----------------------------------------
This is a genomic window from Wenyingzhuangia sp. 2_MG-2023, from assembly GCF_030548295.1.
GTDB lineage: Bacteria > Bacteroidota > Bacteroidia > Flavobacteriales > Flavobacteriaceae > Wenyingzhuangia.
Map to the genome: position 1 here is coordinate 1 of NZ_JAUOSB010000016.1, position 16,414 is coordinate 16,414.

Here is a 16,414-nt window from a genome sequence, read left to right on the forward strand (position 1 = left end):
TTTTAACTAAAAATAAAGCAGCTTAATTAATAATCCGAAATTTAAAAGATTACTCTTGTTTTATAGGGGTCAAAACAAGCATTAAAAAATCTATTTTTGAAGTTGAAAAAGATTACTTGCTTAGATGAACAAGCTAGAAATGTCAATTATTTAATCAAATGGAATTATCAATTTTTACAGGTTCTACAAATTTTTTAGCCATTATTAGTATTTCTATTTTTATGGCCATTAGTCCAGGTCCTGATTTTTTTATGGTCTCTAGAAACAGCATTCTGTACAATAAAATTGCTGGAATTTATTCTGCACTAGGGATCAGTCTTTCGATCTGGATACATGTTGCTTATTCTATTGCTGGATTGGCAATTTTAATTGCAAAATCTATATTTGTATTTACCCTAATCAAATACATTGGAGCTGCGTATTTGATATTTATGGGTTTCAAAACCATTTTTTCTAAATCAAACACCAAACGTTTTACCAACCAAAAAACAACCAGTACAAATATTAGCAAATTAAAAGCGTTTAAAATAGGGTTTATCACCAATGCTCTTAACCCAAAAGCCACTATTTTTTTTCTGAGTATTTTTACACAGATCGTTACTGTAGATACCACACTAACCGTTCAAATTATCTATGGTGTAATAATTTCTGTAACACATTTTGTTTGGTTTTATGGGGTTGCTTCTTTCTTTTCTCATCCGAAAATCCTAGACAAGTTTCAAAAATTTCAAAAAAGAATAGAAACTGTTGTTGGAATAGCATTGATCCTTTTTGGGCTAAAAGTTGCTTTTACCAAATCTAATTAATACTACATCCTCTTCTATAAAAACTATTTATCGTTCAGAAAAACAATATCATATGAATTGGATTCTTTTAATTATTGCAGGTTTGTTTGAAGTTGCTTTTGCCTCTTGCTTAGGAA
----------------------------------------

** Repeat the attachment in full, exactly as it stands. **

This is a genomic window from Wenyingzhuangia sp. 2_MG-2023, from assembly GCF_030548295.1.
GTDB lineage: Bacteria > Bacteroidota > Bacteroidia > Flavobacteriales > Flavobacteriaceae > Wenyingzhuangia.
Map to the genome: position 1 here is coordinate 1 of NZ_JAUOSB010000016.1, position 16,414 is coordinate 16,414.

Here is a 16,414-nt window from a genome sequence, read left to right on the forward strand (position 1 = left end):
TTTTAACTAAAAATAAAGCAGCTTAATTAATAATCCGAAATTTAAAAGATTACTCTTGTTTTATAGGGGTCAAAACAAGCATTAAAAAATCTATTTTTGAAGTTGAAAAAGATTACTTGCTTAGATGAACAAGCTAGAAATGTCAATTATTTAATCAAATGGAATTATCAATTTTTACAGGTTCTACAAATTTTTTAGCCATTATTAGTATTTCTATTTTTATGGCCATTAGTCCAGGTCCTGATTTTTTTATGGTCTCTAGAAACAGCATTCTGTACAATAAAATTGCTGGAATTTATTCTGCACTAGGGATCAGTCTTTCGATCTGGATACATGTTGCTTATTCTATTGCTGGATTGGCAATTTTAATTGCAAAATCTATATTTGTATTTACCCTAATCAAATACATTGGAGCTGCGTATTTGATATTTATGGGTTTCAAAACCATTTTTTCTAAATCAAACACCAAACGTTTTACCAACCAAAAAACAACCAGTACAAATATTAGCAAATTAAAAGCGTTTAAAATAGGGTTTATCACCAATGCTCTTAACCCAAAAGCCACTATTTTTTTTCTGAGTATTTTTACACAGATCGTTACTGTAGATACCACACTAACCGTTCAAATTATCTATGGTGTAATAATTTCTGTAACACATTTTGTTTGGTTTTATGGGGTTGCTTCTTTCTTTTCTCATCCGAAAATCCTAGACAAGTTTCAAAAATTTCAAAAAAGAATAGAAACTGTTGTTGGAATAGCATTGATCCTTTTTGGGCTAAAAGTTGCTTTTACCAAATCTAATTAATACTACATCCTCTTCTATAAAAACTATTTATCGTTCAGAAAAACAATATCATATGAATTGGATTCTTTTAATTATTGCAGGTTTGTTTGAAGTTGCTTTTGCCTCTTGCTTAGGAA